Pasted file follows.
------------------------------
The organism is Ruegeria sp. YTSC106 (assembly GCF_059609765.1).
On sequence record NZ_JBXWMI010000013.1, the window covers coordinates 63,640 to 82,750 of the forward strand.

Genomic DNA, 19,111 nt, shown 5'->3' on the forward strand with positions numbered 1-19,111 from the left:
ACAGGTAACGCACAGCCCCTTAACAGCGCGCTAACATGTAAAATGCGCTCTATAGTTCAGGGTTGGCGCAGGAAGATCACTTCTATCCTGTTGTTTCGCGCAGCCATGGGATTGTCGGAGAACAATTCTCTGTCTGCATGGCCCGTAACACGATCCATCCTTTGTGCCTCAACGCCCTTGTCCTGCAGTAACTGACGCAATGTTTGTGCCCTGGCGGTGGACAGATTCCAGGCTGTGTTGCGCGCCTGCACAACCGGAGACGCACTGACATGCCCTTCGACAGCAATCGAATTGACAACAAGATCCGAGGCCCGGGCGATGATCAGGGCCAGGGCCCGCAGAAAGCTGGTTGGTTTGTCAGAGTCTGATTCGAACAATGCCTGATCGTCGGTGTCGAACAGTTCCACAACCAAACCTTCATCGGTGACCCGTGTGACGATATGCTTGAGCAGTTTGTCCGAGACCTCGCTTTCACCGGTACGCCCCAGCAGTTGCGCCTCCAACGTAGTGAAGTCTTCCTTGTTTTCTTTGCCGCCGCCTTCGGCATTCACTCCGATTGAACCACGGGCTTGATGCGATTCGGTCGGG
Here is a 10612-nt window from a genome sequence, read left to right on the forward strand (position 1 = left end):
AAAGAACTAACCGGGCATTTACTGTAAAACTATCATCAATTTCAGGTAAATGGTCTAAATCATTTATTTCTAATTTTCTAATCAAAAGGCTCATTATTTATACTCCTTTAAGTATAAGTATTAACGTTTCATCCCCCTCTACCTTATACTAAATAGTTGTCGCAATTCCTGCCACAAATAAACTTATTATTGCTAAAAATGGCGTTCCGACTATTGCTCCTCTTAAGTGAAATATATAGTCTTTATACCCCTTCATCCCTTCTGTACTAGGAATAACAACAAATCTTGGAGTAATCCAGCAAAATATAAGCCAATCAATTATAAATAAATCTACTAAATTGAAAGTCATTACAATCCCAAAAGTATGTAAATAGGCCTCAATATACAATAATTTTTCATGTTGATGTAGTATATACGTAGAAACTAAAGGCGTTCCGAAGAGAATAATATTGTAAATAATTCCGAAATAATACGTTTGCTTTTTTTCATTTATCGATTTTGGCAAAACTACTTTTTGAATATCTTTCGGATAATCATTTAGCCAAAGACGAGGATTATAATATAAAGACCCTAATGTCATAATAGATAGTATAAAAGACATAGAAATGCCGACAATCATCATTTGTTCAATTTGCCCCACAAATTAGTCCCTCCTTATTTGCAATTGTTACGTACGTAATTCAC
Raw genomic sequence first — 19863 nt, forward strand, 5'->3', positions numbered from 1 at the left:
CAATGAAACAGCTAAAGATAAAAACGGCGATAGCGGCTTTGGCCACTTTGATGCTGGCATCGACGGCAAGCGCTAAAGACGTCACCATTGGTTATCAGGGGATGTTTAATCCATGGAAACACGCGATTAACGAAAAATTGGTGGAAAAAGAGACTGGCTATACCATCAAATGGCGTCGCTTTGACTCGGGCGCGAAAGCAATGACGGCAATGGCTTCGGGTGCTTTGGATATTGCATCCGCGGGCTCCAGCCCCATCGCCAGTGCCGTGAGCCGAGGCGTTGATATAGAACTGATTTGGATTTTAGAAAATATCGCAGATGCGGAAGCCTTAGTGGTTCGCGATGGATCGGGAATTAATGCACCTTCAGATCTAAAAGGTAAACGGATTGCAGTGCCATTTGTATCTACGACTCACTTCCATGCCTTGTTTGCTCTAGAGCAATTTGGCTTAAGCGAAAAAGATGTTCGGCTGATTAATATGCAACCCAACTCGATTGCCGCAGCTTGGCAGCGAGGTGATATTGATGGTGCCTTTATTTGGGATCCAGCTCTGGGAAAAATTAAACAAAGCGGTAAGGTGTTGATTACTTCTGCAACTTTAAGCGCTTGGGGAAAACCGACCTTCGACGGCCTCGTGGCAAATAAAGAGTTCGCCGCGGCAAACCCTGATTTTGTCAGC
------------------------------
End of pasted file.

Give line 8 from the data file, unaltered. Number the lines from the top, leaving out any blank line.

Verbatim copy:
CAATGAAACAGCTAAAGATAAAAACGGCGATAGCGGCTTTGGCCACTTTGATGCTGGCATCGACGGCAAGCGCTAAAGACGTCACCATTGGTTATCAGGGGATGTTTAATCCATGGAAACACGCGATTAACGAAAAATTGGTGGAAAAAGAGACTGGCTATACCATCAAATGGCGTCGCTTTGACTCGGGCGCGAAAGCAATGACGGCAATGGCTTCGGGTGCTTTGGATATTGCATCCGCGGGCTCCAGCCCCATCGCCAGTGCCGTGAGCCGAGGCGTTGATATAGAACTGATTTGGATTTTAGAAAATATCGCAGATGCGGAAGCCTTAGTGGTTCGCGATGGATCGGGAATTAATGCACCTTCAGATCTAAAAGGTAAACGGATTGCAGTGCCATTTGTATCTACGACTCACTTCCATGCCTTGTTTGCTCTAGAGCAATTTGGCTTAAGCGAAAAAGATGTTCGGCTGATTAATATGCAACCCAACTCGATTGCCGCAGCTTGGCAGCGAGGTGATATTGATGGTGCCTTTATTTGGGATCCAGCTCTGGGAAAAATTAAACAAAGCGGTAAGGTGTTGATTACTTCTGCAACTTTAAGCGCTTGGGGAAAACCGACCTTCGACGGCCTCGTGGCAAATAAAGAGTTCGCCGCGGCAAACCCTGATTTTGTCAGC